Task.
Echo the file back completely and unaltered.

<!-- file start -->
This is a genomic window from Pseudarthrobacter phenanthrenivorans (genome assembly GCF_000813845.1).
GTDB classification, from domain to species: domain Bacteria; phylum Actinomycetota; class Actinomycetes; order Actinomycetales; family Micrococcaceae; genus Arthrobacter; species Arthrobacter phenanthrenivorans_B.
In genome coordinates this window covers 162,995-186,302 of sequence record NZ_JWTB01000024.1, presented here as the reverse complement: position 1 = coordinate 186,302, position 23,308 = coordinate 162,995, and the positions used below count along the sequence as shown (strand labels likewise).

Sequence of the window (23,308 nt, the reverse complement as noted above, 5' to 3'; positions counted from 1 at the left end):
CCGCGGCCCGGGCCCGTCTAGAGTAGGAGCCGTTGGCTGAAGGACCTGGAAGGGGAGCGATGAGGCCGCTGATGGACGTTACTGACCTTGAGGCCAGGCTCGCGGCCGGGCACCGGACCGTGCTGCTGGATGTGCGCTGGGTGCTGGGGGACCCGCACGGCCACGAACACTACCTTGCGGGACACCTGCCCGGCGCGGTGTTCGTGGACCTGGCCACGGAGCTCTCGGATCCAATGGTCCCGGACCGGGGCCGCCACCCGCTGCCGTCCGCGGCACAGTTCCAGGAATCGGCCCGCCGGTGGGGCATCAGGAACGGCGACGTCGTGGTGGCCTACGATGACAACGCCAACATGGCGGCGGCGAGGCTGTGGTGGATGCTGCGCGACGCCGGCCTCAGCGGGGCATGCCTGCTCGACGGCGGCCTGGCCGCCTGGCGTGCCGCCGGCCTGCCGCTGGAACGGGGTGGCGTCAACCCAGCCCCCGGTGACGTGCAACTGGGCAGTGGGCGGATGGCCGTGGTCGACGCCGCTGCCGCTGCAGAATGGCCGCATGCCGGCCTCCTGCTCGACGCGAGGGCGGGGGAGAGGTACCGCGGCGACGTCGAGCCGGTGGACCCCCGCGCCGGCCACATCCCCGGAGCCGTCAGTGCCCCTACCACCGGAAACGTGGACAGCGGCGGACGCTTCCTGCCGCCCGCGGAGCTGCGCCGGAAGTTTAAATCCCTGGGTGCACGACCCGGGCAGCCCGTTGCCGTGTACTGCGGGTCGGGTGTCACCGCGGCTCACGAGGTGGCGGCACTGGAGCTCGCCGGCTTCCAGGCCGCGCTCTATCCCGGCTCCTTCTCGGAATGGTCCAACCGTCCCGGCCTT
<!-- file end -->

This is a genomic window from Pseudarthrobacter phenanthrenivorans (genome assembly GCF_000813845.1).
GTDB classification, from domain to species: domain Bacteria; phylum Actinomycetota; class Actinomycetes; order Actinomycetales; family Micrococcaceae; genus Arthrobacter; species Arthrobacter phenanthrenivorans_B.
In genome coordinates this window covers 162,995-186,302 of sequence record NZ_JWTB01000024.1, presented here as the reverse complement: position 1 = coordinate 186,302, position 23,308 = coordinate 162,995, and the positions used below count along the sequence as shown (strand labels likewise).

Sequence of the window (23,308 nt, the reverse complement as noted above, 5' to 3'; positions counted from 1 at the left end):
CCGCGGCCCGGGCCCGTCTAGAGTAGGAGCCGTTGGCTGAAGGACCTGGAAGGGGAGCGATGAGGCCGCTGATGGACGTTACTGACCTTGAGGCCAGGCTCGCGGCCGGGCACCGGACCGTGCTGCTGGATGTGCGCTGGGTGCTGGGGGACCCGCACGGCCACGAACACTACCTTGCGGGACACCTGCCCGGCGCGGTGTTCGTGGACCTGGCCACGGAGCTCTCGGATCCAATGGTCCCGGACCGGGGCCGCCACCCGCTGCCGTCCGCGGCACAGTTCCAGGAATCGGCCCGCCGGTGGGGCATCAGGAACGGCGACGTCGTGGTGGCCTACGATGACAACGCCAACATGGCGGCGGCGAGGCTGTGGTGGATGCTGCGCGACGCCGGCCTCAGCGGGGCATGCCTGCTCGACGGCGGCCTGGCCGCCTGGCGTGCCGCCGGCCTGCCGCTGGAACGGGGTGGCGTCAACCCAGCCCCCGGTGACGTGCAACTGGGCAGTGGGCGGATGGCCGTGGTCGACGCCGCTGCCGCTGCAGAATGGCCGCATGCCGGCCTCCTGCTCGACGCGAGGGCGGGGGAGAGGTACCGCGGCGACGTCGAGCCGGTGGACCCCCGCGCCGGCCACATCCCCGGAGCCGTCAGTGCCCCTACCACCGGAAACGTGGACAGCGGCGGACGCTTCCTGCCGCCCGCGGAGCTGCGCCGGAAGTTTAAATCCCTGGGTGCACGACCCGGGCAGCCCGTTGCCGTGTACTGCGGGTCGGGTGTCACCGCGGCTCACGAGGTGGCGGCACTGGAGCTCGCCGGCTTCCAGGCCGCGCTCTATCCCGGCTCCTTCTCGGAATGGTCCAACCGTCCCGGCCTT